A school in Bristol has been called the strictest in the country after making pupils wear signs around their necks if they break the rules.

If children at Merchants Academy, in Withywood, don’t turn up in the correct uniform they are forced to wear lanyards that say ‘I have 24 hours to sort out my uniform’.

Pupils have reportedly been pulled up for wearing shoes that are too shiny, donning wrong colour hairbands and removing blazers on hot days.

Cicero said ‘a mind without instruction can no more bear fruit than a field, however fertile, without cultivation’. So it is perhaps fitting that his head is on pupils’ blazer badges at one of London’s newest and most audacious schools.

The immaculate uniform is just one thing the West London Free School has in common with other, better-known seats of learning. There is the rigorous discipline, too, as well as a focus on competitive sport, musical excellence, a house system and mandatory Latin.

But what’s truly surprising is that this isn’t a private, fee-paying school, or even one of the country’s surviving grammars, but funded by the taxpayer – and is non-selective. Here is a working example of Michael Gove’s vision of how a state school might be freed from central or local authority control.

‘Britain’s toughest teacher’ Katharine Birbalsingh at the Michaela Community School in north-west London during a visit by former London mayor Boris Johnson. The school has been dubbed ’the strictest school in Britain’.

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British parents are among the strictest in Europe with even the Germans more lenient than UK mothers and fathers after a study has revealed they are more reluctant to let their children play and travel unsupervised.

Worried parents in England restrict their child’s ability to play and travel without adult supervision more than their European counterparts, the research found.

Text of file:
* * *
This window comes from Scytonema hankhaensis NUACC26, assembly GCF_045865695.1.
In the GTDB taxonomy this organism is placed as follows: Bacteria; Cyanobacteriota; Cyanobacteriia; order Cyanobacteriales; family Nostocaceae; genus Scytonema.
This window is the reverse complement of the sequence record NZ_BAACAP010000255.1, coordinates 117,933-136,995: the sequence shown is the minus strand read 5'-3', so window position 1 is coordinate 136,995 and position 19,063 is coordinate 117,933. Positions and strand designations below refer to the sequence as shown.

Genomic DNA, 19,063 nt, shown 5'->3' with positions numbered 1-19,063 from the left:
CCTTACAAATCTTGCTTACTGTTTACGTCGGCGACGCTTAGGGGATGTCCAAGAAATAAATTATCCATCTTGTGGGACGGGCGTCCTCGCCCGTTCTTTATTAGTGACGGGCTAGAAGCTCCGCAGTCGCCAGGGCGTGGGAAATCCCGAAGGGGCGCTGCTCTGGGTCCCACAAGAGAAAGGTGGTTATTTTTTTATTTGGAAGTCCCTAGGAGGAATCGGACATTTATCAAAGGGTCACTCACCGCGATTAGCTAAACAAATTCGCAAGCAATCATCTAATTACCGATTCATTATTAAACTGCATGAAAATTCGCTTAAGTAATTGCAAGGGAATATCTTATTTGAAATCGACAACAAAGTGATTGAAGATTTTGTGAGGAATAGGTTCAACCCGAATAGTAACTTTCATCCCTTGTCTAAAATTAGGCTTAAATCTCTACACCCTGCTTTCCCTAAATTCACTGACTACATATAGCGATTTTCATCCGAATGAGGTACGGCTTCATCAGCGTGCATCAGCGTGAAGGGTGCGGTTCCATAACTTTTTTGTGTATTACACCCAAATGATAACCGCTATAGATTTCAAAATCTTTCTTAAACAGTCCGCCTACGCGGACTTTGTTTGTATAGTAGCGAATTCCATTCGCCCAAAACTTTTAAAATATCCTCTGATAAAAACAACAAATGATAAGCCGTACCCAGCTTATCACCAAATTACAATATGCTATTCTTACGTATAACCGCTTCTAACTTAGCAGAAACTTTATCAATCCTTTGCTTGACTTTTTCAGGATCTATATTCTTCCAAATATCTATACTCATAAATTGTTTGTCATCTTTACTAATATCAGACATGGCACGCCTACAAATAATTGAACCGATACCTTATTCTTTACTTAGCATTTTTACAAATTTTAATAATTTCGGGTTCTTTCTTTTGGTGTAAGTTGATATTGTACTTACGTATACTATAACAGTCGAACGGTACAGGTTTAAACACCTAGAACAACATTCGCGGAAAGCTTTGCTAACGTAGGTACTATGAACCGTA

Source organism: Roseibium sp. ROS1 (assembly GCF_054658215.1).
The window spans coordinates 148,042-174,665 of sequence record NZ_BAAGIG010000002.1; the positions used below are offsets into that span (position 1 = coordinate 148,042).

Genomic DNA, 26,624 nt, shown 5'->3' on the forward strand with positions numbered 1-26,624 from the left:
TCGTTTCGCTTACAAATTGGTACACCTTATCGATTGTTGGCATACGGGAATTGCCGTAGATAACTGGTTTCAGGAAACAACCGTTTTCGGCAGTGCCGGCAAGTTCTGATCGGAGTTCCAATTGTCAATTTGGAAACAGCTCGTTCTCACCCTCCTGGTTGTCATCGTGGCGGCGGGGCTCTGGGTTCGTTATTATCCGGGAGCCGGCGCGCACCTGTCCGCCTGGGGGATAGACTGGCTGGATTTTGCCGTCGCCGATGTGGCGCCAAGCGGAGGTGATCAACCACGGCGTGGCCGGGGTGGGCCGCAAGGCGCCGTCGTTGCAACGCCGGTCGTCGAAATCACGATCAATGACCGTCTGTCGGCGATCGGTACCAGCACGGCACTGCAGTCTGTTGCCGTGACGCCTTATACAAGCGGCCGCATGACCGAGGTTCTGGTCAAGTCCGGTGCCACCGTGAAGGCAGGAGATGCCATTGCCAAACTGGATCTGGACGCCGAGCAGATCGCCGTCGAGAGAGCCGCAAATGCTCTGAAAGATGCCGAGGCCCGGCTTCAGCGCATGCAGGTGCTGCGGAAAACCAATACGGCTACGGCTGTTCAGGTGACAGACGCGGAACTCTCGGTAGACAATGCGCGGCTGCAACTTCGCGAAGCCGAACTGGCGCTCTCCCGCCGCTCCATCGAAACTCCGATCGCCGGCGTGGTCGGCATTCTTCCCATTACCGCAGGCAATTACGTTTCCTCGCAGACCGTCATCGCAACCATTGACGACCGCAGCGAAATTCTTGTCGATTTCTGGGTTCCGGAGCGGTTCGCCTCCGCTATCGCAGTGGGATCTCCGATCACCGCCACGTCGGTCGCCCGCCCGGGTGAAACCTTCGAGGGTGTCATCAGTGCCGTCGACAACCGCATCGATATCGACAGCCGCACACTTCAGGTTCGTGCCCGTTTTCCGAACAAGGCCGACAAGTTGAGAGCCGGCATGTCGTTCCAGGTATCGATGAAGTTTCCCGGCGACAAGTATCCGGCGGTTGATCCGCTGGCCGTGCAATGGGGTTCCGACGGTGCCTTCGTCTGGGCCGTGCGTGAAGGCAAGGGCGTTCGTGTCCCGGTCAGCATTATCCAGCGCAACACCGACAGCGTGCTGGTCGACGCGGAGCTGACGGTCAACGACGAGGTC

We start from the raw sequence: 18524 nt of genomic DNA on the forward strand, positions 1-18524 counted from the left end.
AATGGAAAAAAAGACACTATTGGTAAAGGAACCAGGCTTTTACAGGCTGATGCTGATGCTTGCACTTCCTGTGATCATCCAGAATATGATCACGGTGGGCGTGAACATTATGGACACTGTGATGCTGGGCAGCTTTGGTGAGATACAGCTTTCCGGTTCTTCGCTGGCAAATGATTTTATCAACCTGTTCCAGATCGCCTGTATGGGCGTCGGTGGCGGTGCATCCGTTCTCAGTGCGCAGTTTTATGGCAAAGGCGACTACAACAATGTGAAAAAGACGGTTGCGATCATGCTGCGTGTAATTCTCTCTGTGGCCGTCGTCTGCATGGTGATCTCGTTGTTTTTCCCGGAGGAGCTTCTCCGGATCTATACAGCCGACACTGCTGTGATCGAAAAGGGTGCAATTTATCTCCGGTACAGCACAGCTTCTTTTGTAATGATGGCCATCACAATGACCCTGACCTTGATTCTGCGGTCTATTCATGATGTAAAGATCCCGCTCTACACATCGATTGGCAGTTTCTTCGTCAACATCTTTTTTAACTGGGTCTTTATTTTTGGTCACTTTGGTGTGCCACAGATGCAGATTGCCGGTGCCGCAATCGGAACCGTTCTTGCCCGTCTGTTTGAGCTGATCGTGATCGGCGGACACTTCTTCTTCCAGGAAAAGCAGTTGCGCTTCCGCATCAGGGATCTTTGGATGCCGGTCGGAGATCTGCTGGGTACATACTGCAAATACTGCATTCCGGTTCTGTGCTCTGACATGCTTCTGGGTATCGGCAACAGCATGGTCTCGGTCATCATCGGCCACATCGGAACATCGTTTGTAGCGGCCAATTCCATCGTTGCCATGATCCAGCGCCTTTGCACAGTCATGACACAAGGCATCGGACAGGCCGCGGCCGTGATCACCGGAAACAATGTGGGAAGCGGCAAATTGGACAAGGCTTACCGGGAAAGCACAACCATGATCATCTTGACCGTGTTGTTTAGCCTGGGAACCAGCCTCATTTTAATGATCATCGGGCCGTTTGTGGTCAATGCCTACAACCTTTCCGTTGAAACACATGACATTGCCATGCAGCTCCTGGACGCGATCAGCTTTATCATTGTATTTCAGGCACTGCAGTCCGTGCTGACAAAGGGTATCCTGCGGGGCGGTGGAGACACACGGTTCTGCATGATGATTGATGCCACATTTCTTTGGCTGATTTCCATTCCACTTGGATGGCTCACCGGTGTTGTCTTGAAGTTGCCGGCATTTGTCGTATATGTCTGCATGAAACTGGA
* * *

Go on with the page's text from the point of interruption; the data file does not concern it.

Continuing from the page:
The study revealed parents are mainly worried about the potential danger from road traffic and going out in the dark and it followed calls from leading teachers to expose children to more genuine risk.

I had read a glowing review of The Strictest School in the World at Big A little a last month, so I was quite pleased when a review copy showed up in my mailbox (sent by that reliable provider of excellent books, Raab Associates ). The Strictest School in the World lived up to my expectations. It's so much fun! It's a book aimed squarely at the 9-12 set, featuring lovably eccentric characters, larger-than-life bad guys, two independent-minded protagonists, and madcap adventures.

The story is set in Yorkshire, England in 1894 (the late Victorian Era). The two protagonists are fourteen-year-old Emmaline Cayley and twelve-year-old Robert Burns (also called Rab). Emmaline is sent from India, where she has grown up, to live with her Aunt Lucy in England, prior to attending boarding school. (There are definite echoes here of Frances Hodgson Burnett's The Secret Garden and The Little Princess , though Emmaline is a more independent thinker than either Sara Crewe or Mary Lennox.)

Emmaline is obsessed with creating a flying machine, even though she herself is afraid of flying. Imagine her delight when she meets the intrepid Rab, called Rubberbones because of his rubber-like ability to survive falls with nary a scratch. Rubberbones, who has dropped out of school to earn money for his family, is more than happy to be paid by Aunt Lucy to support Emmaline in her flying machine projects. And Rubberbones turns out to have an instinctive knack for aviation. Together, with the support of Aunt Lucy and her unconventional butler Lal Singh, the two spend the summer constructing flying machines. They have varying degrees of success.

I had read a glowing review of The Strictest School in the World at Big A little a last month, so I was quite pleased when a review copy showed up in my mailbox (sent by that reliable provider of excellent books, Raab Associates ). The Strictest School in the World lived up to my expectations. It's so much fun! It's a book aimed squarely at the 9-12 set, featuring lovably eccentric characters, larger-than-life bad guys, two independent-minded protagonists, and madcap adventures.

The story is set in Yorkshire, England in 1894 (the late Victorian Era). The two protagonists are fourteen-year-old Emmaline Cayley and twelve-year-old Robert Burns (also called Rab). Emmaline is sent from India, where she has grown up, to live with her Aunt Lucy in England, prior to attending boarding school. (There are definite echoes here of Frances Hodgson Burnett's The Secret Garden and The Little Princess , though Emmaline is a more independent thinker than either Sara Crewe or Mary Lennox.)